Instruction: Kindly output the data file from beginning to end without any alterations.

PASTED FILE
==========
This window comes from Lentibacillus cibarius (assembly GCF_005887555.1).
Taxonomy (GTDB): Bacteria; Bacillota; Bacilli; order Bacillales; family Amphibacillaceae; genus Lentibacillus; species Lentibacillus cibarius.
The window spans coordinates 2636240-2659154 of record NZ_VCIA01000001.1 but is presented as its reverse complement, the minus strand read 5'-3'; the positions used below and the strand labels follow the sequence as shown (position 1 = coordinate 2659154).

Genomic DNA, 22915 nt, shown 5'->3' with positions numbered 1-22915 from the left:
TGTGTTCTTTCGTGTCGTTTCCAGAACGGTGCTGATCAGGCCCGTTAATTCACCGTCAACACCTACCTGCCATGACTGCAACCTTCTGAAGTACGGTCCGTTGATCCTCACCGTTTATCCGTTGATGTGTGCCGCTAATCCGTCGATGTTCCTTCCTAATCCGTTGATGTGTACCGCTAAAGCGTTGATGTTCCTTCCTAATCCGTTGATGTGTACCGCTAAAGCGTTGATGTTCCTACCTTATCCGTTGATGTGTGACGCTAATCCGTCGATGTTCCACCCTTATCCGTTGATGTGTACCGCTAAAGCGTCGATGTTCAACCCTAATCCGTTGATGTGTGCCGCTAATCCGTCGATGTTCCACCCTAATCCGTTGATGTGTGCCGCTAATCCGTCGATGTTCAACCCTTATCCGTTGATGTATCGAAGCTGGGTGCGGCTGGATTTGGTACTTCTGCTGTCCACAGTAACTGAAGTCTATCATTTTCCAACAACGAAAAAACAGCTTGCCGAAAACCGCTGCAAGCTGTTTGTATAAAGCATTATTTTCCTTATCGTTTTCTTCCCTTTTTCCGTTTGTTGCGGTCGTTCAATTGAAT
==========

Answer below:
This window comes from Lentibacillus cibarius (assembly GCF_005887555.1).
Taxonomy (GTDB): Bacteria; Bacillota; Bacilli; order Bacillales; family Amphibacillaceae; genus Lentibacillus; species Lentibacillus cibarius.
The window spans coordinates 2636240-2659154 of record NZ_VCIA01000001.1 but is presented as its reverse complement, the minus strand read 5'-3'; the positions used below and the strand labels follow the sequence as shown (position 1 = coordinate 2659154).

Genomic DNA, 22915 nt, shown 5'->3' with positions numbered 1-22915 from the left:
TGTGTTCTTTCGTGTCGTTTCCAGAACGGTGCTGATCAGGCCCGTTAATTCACCGTCAACACCTACCTGCCATGACTGCAACCTTCTGAAGTACGGTCCGTTGATCCTCACCGTTTATCCGTTGATGTGTGCCGCTAATCCGTCGATGTTCCTTCCTAATCCGTTGATGTGTACCGCTAAAGCGTTGATGTTCCTTCCTAATCCGTTGATGTGTACCGCTAAAGCGTTGATGTTCCTACCTTATCCGTTGATGTGTGACGCTAATCCGTCGATGTTCCACCCTTATCCGTTGATGTGTACCGCTAAAGCGTCGATGTTCAACCCTAATCCGTTGATGTGTGCCGCTAATCCGTCGATGTTCCACCCTAATCCGTTGATGTGTGCCGCTAATCCGTCGATGTTCAACCCTTATCCGTTGATGTATCGAAGCTGGGTGCGGCTGGATTTGGTACTTCTGCTGTCCACAGTAACTGAAGTCTATCATTTTCCAACAACGAAAAAACAGCTTGCCGAAAACCGCTGCAAGCTGTTTGTATAAAGCATTATTTTCCTTATCGTTTTCTTCCCTTTTTCCGTTTGTTGCGGTCGTTCAATTGAAT